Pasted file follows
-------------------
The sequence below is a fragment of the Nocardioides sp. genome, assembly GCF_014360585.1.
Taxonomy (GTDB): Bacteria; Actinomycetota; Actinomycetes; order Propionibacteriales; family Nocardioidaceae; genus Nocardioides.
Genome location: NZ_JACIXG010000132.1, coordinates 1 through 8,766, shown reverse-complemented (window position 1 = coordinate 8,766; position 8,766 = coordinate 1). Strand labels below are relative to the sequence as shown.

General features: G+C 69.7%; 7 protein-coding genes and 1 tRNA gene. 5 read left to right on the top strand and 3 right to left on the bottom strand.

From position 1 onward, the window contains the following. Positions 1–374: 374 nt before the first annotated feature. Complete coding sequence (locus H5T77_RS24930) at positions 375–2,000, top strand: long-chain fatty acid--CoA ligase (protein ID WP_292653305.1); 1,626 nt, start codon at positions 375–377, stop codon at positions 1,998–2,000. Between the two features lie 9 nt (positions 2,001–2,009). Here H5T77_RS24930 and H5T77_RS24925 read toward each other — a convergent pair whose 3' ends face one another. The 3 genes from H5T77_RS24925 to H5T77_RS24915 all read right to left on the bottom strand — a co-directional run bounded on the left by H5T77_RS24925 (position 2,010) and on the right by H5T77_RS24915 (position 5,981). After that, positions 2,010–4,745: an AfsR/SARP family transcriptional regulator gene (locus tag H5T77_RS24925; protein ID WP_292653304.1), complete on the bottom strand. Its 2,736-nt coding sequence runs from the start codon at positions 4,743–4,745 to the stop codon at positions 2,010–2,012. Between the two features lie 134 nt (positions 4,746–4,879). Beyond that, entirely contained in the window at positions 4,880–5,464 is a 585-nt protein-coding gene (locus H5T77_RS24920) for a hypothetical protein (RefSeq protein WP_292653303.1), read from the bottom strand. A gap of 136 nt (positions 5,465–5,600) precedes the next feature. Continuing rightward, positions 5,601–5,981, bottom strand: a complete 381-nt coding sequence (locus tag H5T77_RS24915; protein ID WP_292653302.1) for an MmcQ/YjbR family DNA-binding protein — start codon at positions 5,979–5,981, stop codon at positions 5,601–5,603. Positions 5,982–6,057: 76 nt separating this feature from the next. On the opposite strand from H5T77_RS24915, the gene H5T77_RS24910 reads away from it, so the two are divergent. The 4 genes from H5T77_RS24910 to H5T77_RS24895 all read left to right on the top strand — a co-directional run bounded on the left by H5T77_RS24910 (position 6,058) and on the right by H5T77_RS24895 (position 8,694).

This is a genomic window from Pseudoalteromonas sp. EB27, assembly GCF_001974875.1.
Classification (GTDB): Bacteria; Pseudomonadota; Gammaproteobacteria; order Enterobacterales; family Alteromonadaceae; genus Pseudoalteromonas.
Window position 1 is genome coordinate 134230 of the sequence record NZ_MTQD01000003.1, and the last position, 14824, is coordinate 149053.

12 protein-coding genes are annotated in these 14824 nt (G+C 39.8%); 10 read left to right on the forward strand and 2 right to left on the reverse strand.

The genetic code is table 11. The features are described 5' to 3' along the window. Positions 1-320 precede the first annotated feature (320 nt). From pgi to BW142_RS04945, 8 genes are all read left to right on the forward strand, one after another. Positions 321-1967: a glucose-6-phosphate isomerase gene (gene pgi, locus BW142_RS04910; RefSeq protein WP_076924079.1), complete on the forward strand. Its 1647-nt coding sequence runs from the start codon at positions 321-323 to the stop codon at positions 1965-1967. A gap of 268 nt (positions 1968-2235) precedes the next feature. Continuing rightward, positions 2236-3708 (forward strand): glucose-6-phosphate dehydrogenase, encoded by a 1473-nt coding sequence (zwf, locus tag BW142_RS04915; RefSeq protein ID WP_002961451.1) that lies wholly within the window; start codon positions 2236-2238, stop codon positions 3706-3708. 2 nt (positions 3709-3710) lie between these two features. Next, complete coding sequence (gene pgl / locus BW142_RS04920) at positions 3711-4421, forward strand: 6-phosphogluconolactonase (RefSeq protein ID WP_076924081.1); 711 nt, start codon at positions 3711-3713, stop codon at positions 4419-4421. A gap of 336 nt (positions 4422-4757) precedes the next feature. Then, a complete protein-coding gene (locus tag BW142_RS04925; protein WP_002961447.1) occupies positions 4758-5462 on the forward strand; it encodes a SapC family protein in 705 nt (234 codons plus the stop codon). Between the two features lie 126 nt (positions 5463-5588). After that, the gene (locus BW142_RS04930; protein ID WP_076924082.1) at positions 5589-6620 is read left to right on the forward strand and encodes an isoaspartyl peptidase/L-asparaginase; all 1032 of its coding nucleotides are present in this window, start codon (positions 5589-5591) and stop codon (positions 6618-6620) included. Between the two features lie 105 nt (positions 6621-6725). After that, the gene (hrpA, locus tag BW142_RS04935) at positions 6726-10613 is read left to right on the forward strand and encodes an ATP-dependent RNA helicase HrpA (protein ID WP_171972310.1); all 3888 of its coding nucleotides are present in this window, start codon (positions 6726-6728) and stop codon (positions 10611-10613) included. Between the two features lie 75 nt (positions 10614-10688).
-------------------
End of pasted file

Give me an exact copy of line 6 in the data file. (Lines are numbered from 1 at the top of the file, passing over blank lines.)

This is a genomic window from Pseudoalteromonas sp. EB27, assembly GCF_001974875.1.